March 2021 changes to the Sixth Circuit criminal instructions
The Sixth Circuit has revised several
criminal jury instructions.
- Instruction 8.02 (Experiments, Research, Investigation and Outside Communications)
now reads in part: "You may not use any electronic device or media, or application [unless specifically instructed to do so by this court], and
adds the language "Even using your smartphones, tablets, and computers—and the news and social media apps on those devices—may inadvertently expose you to certain notices, such as pop ups or advertisements, that could influence your consideration of the matters you’ve heard about in this courtroom." It also adds to the list of proscribed social media platforms. The Use Note is substantially rewritten; it was formerly based on a 2013 Benchbook, but is now taken from the
Proposed Model Jury Instructions on the Use of Electronic Technology to Learn or Communicate about a Case, Prepared by the Judicial Conference Committee on Court Administration and Case Management
- Paragraph (1)(A) of Instruction 10.01 (Mail Fraud) replaces the word "obtain" with "deprive another of." Paragraph (2)(C) deletes the word "intentionally." Paragraph (2)(D) replaces "either causing a financial loss to another or bringing about a financial gain to oneself [to another person]" with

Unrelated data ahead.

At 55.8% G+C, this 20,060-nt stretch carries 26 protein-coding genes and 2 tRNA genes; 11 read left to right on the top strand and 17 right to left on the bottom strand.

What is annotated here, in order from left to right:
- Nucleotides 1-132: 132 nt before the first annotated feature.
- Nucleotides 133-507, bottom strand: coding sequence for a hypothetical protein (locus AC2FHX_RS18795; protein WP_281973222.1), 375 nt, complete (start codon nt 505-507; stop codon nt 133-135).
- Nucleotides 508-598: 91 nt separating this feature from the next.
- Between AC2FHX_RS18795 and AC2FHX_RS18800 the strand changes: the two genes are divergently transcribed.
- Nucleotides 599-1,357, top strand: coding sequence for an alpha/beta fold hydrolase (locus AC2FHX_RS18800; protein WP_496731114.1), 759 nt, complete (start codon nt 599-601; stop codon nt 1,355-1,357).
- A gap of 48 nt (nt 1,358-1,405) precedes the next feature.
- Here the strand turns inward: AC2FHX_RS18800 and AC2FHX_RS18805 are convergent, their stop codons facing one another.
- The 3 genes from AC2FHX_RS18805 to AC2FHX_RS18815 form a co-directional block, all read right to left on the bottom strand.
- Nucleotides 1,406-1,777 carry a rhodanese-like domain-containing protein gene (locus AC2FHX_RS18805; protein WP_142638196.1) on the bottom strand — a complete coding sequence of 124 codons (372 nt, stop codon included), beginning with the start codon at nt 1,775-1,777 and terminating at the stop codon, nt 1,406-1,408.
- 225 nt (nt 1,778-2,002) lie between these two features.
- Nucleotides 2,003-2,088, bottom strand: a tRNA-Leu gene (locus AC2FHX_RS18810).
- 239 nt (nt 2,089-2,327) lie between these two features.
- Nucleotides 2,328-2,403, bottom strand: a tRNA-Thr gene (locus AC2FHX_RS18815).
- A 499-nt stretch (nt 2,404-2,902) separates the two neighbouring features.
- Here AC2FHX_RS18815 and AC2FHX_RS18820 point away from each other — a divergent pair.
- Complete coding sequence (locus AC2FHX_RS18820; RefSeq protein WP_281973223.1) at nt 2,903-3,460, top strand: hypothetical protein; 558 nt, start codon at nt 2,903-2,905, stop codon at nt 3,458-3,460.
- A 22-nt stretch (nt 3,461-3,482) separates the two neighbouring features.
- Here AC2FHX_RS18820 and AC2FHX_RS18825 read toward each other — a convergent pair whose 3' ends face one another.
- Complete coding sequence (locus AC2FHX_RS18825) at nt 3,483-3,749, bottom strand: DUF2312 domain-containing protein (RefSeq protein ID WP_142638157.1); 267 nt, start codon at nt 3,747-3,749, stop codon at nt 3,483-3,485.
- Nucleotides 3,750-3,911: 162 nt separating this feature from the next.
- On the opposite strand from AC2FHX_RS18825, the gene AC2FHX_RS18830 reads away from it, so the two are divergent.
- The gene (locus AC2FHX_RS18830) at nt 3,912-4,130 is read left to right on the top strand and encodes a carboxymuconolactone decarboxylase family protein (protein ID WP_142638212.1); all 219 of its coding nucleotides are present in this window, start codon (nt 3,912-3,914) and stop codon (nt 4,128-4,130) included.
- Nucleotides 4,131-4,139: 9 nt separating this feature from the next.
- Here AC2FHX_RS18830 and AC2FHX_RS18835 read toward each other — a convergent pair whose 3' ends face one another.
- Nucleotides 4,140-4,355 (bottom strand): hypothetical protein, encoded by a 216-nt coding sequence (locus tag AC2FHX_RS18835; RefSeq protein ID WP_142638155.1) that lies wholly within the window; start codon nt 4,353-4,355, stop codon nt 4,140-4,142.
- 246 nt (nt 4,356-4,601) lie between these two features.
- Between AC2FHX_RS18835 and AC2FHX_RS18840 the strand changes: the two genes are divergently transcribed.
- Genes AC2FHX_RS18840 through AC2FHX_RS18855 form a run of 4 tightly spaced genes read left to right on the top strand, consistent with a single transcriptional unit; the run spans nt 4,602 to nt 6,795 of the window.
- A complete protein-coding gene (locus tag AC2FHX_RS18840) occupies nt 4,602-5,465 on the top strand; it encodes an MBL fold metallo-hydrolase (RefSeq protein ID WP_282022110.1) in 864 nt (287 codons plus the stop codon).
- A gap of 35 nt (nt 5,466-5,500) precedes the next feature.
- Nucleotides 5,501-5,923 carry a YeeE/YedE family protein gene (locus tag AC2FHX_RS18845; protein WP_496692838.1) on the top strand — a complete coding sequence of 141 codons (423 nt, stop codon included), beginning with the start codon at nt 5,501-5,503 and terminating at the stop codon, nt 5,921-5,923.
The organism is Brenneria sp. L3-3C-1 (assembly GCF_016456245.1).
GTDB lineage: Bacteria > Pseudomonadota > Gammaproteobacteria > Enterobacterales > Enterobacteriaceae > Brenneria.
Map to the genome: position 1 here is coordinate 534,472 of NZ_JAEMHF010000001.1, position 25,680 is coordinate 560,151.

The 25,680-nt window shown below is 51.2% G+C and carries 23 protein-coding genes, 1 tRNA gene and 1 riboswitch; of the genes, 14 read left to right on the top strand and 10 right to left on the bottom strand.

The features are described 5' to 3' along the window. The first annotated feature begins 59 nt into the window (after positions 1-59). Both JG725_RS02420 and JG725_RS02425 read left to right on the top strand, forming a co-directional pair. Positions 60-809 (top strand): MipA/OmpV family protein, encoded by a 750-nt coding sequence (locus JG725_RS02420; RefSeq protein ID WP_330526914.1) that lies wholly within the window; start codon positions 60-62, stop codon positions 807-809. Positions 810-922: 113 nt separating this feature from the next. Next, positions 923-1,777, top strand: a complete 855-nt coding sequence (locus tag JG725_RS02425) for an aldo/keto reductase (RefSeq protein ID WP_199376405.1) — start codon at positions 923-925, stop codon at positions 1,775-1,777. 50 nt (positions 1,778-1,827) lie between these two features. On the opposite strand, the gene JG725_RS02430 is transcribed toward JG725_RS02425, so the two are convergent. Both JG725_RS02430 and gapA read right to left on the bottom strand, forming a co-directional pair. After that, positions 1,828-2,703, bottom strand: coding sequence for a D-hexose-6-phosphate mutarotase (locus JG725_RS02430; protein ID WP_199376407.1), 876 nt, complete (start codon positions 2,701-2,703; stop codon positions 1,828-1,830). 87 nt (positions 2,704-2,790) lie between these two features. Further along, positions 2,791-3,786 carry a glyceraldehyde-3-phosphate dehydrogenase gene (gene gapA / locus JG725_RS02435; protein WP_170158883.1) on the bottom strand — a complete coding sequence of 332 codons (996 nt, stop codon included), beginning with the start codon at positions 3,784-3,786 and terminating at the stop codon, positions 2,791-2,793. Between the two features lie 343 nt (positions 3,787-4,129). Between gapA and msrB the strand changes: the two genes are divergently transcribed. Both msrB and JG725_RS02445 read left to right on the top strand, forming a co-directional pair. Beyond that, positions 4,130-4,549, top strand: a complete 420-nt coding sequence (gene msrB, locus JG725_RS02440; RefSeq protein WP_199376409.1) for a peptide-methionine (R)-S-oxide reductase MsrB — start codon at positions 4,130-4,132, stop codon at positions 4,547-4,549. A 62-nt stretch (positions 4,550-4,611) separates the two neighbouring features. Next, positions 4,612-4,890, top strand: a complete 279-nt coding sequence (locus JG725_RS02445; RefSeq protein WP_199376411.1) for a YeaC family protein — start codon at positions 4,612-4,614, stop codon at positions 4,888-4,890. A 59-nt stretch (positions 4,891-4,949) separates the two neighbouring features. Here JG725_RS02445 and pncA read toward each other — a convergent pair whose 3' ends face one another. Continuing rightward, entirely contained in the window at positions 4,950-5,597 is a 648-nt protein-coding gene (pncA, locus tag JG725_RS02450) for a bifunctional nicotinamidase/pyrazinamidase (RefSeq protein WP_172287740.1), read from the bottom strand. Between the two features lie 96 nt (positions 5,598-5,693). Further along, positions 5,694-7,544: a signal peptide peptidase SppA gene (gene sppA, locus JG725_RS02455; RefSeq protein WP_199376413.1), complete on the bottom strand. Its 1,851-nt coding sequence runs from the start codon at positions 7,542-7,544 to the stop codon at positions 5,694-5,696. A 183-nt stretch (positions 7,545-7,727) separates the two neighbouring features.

"depriving another of money or property." The reasons for these changes are discussed in an extensively rewritten Commentary, and include a note about Kelly v. United States, 140 S. Ct. 1565 (2020).
- The same changes were made to Instruction 10.02 (Wire Fraud). The Use Note regarding Paragraph (2)(D) suggests that "if the prosecution’s theory of fraud is based on concealment of required reports, the court should consider instructing that a failure to file required reports may be a material omission." Once again, the Commentary is substantially rewritten.
- An additional element has been added to Instruction 14.02B (Distribution of a Controlled Substance when Death or Serious Bodily Injury Results): "[(D) Fourth, the defendant was part of the of the distribution chain that placed the [name controlled substance] into the hands of [name of person injured/deceased]]." The Use Note explains this language "should be used only when the defendant’s liability for the distribution offense is based on a Pinkerton conspiracy theory." The revised Commentary explains that the new element comes from United States v. Hamm, 952 F.3d 728, 747 note 11 (6th Cir. 2020).
- The same changes are made to Instruction 14.03B (Manufacture of a Controlled Substance when Death or Serious Bodily Injury Results).
- Instruction 18.01 (Transmission of a Threat to Kidnap or Injure) now provides that the "government need not prove that the defendant [intended to carry out the threat or was capable of carrying out the threat at the time it was made] [made the targeted individual feel threatened or that the targeted individual knew about the threat against him.]." The Commentary was updated to note the court's decision in United States v. Howard, 947 F.3d 936, 946 (6th Cir. 2020).
Previous versions of these instructions are archived here.